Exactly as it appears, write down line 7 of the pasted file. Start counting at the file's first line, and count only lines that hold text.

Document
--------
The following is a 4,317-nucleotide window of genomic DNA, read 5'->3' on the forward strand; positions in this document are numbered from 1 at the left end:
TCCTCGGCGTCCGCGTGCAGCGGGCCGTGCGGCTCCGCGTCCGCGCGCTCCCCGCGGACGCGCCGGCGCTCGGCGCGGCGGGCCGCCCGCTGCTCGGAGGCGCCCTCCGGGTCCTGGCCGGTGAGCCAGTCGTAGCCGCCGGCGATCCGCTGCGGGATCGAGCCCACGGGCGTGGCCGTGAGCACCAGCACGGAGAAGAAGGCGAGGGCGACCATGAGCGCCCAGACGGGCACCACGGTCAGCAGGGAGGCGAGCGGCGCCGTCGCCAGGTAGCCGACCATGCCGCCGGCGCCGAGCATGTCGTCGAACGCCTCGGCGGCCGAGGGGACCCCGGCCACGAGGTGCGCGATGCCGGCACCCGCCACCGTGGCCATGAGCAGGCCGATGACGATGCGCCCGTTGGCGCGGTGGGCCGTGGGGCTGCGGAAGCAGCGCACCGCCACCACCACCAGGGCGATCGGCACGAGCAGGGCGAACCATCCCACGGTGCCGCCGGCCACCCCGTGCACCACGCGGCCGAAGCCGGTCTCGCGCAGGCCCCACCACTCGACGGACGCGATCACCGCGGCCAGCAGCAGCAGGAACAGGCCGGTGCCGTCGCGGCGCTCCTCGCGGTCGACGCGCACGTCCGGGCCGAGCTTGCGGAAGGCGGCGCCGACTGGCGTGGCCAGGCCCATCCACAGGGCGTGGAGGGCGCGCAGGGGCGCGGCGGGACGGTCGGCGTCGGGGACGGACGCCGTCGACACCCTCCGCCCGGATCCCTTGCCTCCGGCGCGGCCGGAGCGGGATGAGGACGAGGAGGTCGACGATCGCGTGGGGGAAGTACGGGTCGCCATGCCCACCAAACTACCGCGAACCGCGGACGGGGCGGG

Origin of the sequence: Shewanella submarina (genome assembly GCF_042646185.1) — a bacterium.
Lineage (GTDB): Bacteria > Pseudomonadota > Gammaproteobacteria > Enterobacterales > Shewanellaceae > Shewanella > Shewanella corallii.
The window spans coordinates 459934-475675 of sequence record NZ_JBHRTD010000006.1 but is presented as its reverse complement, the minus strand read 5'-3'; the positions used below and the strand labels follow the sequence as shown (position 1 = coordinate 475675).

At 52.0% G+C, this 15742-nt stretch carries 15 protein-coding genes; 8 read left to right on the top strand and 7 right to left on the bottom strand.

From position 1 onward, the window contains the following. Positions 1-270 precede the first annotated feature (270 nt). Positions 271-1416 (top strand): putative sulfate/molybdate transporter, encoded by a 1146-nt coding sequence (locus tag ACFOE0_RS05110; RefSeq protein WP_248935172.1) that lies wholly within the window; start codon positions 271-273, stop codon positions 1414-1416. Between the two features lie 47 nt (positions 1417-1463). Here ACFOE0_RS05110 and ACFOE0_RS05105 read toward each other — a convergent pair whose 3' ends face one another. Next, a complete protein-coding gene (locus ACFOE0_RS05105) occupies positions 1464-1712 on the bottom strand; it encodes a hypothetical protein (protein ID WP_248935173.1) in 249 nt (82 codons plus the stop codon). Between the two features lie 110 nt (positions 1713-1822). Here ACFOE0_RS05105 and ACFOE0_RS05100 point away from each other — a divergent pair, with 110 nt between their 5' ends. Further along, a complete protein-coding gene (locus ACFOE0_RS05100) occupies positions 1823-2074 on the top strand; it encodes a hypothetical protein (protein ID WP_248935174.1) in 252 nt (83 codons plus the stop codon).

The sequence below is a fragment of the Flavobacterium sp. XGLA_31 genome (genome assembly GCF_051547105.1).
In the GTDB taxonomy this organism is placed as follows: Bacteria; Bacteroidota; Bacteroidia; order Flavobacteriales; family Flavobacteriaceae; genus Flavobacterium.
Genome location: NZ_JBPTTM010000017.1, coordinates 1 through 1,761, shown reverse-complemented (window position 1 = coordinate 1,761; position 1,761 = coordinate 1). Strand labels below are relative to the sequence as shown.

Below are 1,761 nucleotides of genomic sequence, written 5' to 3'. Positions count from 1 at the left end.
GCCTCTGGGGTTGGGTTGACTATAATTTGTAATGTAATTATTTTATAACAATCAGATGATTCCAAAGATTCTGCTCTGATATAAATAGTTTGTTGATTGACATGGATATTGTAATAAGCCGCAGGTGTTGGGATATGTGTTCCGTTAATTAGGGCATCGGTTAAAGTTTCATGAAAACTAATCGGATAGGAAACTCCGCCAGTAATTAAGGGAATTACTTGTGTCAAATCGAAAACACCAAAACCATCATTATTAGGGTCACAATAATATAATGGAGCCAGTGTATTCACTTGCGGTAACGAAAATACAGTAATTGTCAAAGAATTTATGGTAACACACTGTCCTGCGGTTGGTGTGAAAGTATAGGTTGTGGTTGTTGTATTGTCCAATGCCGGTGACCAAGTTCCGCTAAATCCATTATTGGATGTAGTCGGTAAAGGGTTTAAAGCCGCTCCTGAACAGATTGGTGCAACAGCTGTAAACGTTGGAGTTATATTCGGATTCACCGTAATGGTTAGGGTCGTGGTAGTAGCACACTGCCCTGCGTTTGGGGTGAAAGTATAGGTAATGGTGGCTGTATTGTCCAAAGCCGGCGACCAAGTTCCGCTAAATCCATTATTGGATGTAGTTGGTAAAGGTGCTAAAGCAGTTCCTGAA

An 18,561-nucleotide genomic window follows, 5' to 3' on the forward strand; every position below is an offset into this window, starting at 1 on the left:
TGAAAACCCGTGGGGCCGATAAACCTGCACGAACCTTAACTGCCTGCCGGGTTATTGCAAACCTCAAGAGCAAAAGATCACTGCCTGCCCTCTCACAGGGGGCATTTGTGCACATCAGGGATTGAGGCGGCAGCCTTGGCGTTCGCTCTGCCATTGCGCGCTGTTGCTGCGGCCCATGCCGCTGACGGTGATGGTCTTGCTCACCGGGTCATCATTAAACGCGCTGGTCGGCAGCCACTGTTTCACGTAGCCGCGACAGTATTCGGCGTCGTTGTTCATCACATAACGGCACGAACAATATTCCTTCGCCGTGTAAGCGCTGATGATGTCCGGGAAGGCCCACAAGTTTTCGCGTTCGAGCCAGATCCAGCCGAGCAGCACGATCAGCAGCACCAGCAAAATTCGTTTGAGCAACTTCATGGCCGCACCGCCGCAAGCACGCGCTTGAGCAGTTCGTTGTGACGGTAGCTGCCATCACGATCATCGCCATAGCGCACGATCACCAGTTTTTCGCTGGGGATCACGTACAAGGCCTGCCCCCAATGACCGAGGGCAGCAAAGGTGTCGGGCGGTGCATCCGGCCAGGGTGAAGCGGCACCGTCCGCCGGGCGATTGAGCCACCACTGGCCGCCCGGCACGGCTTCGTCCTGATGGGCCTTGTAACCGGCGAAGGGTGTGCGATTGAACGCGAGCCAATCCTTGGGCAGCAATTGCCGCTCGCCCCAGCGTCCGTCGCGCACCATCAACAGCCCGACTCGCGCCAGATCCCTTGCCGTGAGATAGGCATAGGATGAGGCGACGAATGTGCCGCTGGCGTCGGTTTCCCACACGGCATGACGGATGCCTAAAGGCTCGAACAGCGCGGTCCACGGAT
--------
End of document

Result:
From position 1 onward, the window contains the following. Positions 1-270 precede the first annotated feature (270 nt). Positions 271-1416 (top strand): putative sulfate/molybdate transporter, encoded by a 1146-nt coding sequence (locus tag ACFOE0_RS05110; RefSeq protein WP_248935172.1) that lies wholly within the window; start codon positions 271-273, stop codon positions 1414-1416. Between the two features lie 47 nt (positions 1417-1463). Here ACFOE0_RS05110 and ACFOE0_RS05105 read toward each other — a convergent pair whose 3' ends face one another. Next, a complete protein-coding gene (locus ACFOE0_RS05105) occupies positions 1464-1712 on the bottom strand; it encodes a hypothetical protein (protein ID WP_248935173.1) in 249 nt (82 codons plus the stop codon). Between the two features lie 110 nt (positions 1713-1822). Here ACFOE0_RS05105 and ACFOE0_RS05100 point away from each other — a divergent pair, with 110 nt between their 5' ends. Further along, a complete protein-coding gene (locus ACFOE0_RS05100) occupies positions 1823-2074 on the top strand; it encodes a hypothetical protein (protein ID WP_248935174.1) in 252 nt (83 codons plus the stop codon).